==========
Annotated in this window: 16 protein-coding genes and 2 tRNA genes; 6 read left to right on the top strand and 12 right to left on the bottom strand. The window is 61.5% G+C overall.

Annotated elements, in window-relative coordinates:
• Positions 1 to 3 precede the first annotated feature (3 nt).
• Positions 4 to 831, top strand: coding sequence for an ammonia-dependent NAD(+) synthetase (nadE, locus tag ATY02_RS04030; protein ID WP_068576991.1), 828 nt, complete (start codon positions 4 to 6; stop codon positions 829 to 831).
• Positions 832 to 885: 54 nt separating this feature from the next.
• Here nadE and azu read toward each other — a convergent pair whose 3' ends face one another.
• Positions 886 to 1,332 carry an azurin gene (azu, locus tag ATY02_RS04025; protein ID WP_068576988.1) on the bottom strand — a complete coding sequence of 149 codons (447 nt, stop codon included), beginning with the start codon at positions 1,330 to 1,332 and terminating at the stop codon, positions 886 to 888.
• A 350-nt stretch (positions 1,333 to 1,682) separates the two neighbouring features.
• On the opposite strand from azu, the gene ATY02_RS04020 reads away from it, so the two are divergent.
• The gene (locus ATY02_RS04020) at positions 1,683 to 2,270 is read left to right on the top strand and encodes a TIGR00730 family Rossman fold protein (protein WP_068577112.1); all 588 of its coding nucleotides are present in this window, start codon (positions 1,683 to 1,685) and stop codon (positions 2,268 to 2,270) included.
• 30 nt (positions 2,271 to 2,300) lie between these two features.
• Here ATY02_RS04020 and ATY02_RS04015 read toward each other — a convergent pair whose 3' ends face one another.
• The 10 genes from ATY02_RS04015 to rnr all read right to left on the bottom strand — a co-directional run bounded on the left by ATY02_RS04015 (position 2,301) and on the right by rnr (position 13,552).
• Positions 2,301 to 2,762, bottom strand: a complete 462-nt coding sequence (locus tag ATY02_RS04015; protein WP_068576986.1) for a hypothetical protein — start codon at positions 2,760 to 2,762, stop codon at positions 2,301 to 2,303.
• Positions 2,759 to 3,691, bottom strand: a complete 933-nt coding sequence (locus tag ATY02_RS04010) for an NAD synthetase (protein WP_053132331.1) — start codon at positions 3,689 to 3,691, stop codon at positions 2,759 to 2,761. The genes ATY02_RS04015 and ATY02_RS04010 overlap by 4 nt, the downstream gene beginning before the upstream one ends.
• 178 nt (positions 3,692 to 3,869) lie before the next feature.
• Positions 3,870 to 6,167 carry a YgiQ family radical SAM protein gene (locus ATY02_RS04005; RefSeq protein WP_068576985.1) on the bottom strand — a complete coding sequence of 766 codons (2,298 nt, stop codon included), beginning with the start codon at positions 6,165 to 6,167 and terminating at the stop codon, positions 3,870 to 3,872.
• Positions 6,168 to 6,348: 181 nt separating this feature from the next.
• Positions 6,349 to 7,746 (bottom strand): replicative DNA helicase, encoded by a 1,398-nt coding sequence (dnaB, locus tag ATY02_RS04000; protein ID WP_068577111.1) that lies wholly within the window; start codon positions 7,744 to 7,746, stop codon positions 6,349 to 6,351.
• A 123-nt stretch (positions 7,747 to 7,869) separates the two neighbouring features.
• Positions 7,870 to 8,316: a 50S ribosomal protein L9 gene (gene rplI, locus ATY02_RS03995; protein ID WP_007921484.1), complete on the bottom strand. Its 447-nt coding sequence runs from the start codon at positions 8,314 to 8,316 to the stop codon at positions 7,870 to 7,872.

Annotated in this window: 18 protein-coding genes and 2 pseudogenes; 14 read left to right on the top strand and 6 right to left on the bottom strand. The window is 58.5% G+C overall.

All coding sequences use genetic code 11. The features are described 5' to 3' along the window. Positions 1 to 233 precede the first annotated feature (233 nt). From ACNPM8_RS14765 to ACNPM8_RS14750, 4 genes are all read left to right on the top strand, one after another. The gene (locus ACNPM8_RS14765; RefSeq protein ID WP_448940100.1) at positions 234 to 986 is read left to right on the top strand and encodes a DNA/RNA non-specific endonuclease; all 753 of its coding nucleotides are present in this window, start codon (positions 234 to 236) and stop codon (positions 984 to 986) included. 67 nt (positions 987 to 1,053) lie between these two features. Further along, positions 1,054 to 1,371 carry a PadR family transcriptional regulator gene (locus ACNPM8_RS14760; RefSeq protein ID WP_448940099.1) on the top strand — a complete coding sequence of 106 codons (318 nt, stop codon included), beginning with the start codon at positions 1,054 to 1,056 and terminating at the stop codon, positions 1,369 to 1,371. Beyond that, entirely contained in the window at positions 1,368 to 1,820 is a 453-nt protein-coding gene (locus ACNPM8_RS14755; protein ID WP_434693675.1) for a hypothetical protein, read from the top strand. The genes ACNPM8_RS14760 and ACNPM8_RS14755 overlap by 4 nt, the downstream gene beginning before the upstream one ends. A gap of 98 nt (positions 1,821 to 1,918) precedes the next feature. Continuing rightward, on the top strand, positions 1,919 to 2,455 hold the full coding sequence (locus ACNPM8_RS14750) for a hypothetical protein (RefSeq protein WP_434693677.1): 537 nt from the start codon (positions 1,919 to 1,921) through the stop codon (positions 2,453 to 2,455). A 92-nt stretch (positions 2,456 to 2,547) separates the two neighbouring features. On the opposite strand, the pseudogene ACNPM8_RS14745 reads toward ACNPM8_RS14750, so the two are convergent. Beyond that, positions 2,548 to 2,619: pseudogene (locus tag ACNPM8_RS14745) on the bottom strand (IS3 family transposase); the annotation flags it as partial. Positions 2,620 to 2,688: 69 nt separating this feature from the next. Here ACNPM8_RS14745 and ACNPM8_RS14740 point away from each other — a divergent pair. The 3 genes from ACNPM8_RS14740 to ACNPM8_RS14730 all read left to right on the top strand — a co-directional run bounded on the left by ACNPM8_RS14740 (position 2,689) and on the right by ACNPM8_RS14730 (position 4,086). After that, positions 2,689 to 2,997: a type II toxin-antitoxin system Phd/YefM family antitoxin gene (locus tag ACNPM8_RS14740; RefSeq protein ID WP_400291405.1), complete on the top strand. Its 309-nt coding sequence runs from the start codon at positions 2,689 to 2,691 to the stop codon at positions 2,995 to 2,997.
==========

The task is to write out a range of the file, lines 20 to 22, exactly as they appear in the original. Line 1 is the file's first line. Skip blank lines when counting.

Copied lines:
• A 123-nt stretch (positions 7,747 to 7,869) separates the two neighbouring features.
• Positions 7,870 to 8,316: a 50S ribosomal protein L9 gene (gene rplI, locus ATY02_RS03995; protein ID WP_007921484.1), complete on the bottom strand. Its 447-nt coding sequence runs from the start codon at positions 8,314 to 8,316 to the stop codon at positions 7,870 to 7,872.

Annotated in this window: 18 protein-coding genes and 2 pseudogenes; 14 read left to right on the top strand and 6 right to left on the bottom strand. The window is 58.5% G+C overall.